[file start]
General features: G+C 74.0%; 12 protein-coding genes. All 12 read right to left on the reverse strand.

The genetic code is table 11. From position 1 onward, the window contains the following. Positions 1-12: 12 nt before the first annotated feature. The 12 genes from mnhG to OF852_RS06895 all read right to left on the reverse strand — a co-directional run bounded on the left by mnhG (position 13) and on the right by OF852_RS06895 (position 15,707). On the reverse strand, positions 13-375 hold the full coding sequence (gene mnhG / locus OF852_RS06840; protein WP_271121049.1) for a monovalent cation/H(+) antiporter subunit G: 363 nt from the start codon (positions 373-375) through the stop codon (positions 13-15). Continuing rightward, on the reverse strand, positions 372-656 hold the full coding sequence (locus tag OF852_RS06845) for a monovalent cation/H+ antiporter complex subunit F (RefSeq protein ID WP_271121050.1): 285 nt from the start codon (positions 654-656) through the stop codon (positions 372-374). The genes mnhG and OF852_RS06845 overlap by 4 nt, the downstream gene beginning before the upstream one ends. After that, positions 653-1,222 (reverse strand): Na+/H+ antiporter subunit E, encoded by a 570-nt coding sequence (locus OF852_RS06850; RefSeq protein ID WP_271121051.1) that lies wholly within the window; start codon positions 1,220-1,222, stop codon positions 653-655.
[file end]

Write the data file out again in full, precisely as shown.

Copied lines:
General features: G+C 74.0%; 12 protein-coding genes. All 12 read right to left on the reverse strand.

The genetic code is table 11. From position 1 onward, the window contains the following. Positions 1-12: 12 nt before the first annotated feature. The 12 genes from mnhG to OF852_RS06895 all read right to left on the reverse strand — a co-directional run bounded on the left by mnhG (position 13) and on the right by OF852_RS06895 (position 15,707). On the reverse strand, positions 13-375 hold the full coding sequence (gene mnhG / locus OF852_RS06840; protein WP_271121049.1) for a monovalent cation/H(+) antiporter subunit G: 363 nt from the start codon (positions 373-375) through the stop codon (positions 13-15). Continuing rightward, on the reverse strand, positions 372-656 hold the full coding sequence (locus tag OF852_RS06845) for a monovalent cation/H+ antiporter complex subunit F (RefSeq protein ID WP_271121050.1): 285 nt from the start codon (positions 654-656) through the stop codon (positions 372-374). The genes mnhG and OF852_RS06845 overlap by 4 nt, the downstream gene beginning before the upstream one ends. After that, positions 653-1,222 (reverse strand): Na+/H+ antiporter subunit E, encoded by a 570-nt coding sequence (locus OF852_RS06850; RefSeq protein ID WP_271121051.1) that lies wholly within the window; start codon positions 1,220-1,222, stop codon positions 653-655.